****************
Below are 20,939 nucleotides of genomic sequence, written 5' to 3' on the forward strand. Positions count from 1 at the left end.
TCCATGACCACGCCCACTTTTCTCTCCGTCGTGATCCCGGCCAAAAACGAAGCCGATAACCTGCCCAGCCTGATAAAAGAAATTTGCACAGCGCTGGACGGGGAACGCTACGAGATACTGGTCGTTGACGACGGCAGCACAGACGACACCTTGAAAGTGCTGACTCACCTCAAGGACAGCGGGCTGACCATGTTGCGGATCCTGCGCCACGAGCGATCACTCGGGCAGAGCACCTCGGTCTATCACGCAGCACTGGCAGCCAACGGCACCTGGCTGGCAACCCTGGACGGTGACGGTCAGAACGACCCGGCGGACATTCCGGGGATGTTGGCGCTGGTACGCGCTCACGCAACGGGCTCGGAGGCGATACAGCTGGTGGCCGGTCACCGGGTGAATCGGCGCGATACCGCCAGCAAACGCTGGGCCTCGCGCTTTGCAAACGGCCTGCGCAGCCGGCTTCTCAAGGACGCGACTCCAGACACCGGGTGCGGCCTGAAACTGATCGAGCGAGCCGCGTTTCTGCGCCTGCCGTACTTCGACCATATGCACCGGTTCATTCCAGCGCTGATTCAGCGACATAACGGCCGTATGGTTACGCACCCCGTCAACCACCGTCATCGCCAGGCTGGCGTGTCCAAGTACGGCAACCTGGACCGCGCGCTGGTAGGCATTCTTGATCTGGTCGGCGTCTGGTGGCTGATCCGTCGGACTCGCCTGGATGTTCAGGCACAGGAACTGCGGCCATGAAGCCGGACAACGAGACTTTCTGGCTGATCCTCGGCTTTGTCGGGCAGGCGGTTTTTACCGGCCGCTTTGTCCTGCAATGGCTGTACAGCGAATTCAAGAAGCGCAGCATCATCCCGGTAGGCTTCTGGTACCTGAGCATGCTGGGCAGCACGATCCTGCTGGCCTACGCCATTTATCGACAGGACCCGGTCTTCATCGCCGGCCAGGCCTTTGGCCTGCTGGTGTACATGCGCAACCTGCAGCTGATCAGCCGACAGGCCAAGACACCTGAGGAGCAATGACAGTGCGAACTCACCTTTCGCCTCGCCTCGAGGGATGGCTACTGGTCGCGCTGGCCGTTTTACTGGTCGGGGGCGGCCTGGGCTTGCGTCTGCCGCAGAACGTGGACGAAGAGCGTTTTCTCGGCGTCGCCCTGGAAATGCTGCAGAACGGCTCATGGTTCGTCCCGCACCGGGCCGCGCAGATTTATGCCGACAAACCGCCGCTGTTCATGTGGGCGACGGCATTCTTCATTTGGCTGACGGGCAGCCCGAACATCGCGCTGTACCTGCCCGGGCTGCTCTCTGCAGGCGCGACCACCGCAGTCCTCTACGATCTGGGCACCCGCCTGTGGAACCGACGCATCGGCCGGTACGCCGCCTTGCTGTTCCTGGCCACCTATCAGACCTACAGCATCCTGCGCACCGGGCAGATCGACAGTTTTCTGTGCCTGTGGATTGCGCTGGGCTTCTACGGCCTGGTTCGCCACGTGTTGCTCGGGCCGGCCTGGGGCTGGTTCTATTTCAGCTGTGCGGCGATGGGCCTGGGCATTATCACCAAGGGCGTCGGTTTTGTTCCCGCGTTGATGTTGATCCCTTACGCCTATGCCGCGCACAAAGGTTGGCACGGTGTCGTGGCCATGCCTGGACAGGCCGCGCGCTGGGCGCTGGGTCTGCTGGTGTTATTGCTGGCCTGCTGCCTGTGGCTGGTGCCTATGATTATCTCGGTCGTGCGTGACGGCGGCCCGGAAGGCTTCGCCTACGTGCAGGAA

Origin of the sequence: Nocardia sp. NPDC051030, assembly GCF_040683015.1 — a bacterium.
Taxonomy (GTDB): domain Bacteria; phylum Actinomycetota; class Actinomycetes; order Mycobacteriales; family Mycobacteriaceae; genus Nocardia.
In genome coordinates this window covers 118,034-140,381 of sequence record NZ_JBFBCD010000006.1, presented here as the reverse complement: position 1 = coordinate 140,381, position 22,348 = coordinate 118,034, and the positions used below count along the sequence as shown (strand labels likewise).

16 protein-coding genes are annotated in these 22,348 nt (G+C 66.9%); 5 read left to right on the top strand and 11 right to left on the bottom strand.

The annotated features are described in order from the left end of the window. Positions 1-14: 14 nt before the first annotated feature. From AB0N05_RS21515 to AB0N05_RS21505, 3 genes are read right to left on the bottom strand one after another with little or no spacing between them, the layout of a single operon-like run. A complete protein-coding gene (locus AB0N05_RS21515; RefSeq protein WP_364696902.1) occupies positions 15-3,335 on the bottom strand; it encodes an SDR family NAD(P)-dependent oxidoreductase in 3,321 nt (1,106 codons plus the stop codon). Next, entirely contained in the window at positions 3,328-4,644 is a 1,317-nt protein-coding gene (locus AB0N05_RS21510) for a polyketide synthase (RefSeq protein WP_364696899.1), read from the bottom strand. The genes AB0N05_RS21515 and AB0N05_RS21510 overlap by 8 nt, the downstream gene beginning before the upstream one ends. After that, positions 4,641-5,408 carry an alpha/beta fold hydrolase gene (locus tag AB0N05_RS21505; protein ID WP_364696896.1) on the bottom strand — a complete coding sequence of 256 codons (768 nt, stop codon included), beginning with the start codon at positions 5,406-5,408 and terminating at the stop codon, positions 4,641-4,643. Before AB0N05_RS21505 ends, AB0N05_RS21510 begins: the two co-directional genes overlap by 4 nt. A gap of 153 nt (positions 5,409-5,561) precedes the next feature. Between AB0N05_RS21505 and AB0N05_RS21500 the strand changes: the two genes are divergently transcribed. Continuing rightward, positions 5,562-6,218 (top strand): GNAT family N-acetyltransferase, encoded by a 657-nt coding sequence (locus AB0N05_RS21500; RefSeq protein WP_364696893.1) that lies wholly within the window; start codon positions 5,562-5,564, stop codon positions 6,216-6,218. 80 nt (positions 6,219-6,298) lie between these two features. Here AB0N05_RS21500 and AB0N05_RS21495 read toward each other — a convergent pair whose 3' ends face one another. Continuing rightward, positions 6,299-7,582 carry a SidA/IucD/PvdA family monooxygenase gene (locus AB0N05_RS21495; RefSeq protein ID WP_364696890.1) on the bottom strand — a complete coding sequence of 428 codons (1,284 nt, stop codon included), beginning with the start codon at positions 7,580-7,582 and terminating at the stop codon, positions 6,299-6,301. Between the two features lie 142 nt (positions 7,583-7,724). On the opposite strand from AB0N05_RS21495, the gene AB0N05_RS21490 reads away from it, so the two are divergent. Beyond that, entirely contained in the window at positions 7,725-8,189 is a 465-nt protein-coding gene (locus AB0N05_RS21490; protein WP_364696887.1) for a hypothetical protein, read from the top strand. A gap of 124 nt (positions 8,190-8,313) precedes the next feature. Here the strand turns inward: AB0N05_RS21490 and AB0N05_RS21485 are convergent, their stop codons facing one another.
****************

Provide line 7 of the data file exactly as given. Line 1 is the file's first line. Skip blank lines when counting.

The annotated features are described in order from the left end of the window. Positions 1-14: 14 nt before the first annotated feature. From AB0N05_RS21515 to AB0N05_RS21505, 3 genes are read right to left on the bottom strand one after another with little or no spacing between them, the layout of a single operon-like run. A complete protein-coding gene (locus AB0N05_RS21515; RefSeq protein WP_364696902.1) occupies positions 15-3,335 on the bottom strand; it encodes an SDR family NAD(P)-dependent oxidoreductase in 3,321 nt (1,106 codons plus the stop codon). Next, entirely contained in the window at positions 3,328-4,644 is a 1,317-nt protein-coding gene (locus AB0N05_RS21510) for a polyketide synthase (RefSeq protein WP_364696899.1), read from the bottom strand. The genes AB0N05_RS21515 and AB0N05_RS21510 overlap by 8 nt, the downstream gene beginning before the upstream one ends. After that, positions 4,641-5,408 carry an alpha/beta fold hydrolase gene (locus tag AB0N05_RS21505; protein ID WP_364696896.1) on the bottom strand — a complete coding sequence of 256 codons (768 nt, stop codon included), beginning with the start codon at positions 5,406-5,408 and terminating at the stop codon, positions 4,641-4,643. Before AB0N05_RS21505 ends, AB0N05_RS21510 begins: the two co-directional genes overlap by 4 nt. A gap of 153 nt (positions 5,409-5,561) precedes the next feature. Between AB0N05_RS21505 and AB0N05_RS21500 the strand changes: the two genes are divergently transcribed. Continuing rightward, positions 5,562-6,218 (top strand): GNAT family N-acetyltransferase, encoded by a 657-nt coding sequence (locus AB0N05_RS21500; RefSeq protein WP_364696893.1) that lies wholly within the window; start codon positions 5,562-5,564, stop codon positions 6,216-6,218. 80 nt (positions 6,219-6,298) lie between these two features. Here AB0N05_RS21500 and AB0N05_RS21495 read toward each other — a convergent pair whose 3' ends face one another. Continuing rightward, positions 6,299-7,582 carry a SidA/IucD/PvdA family monooxygenase gene (locus AB0N05_RS21495; RefSeq protein ID WP_364696890.1) on the bottom strand — a complete coding sequence of 428 codons (1,284 nt, stop codon included), beginning with the start codon at positions 7,580-7,582 and terminating at the stop codon, positions 6,299-6,301. Between the two features lie 142 nt (positions 7,583-7,724). On the opposite strand from AB0N05_RS21495, the gene AB0N05_RS21490 reads away from it, so the two are divergent. Beyond that, entirely contained in the window at positions 7,725-8,189 is a 465-nt protein-coding gene (locus AB0N05_RS21490; protein WP_364696887.1) for a hypothetical protein, read from the top strand. A gap of 124 nt (positions 8,190-8,313) precedes the next feature. Here the strand turns inward: AB0N05_RS21490 and AB0N05_RS21485 are convergent, their stop codons facing one another.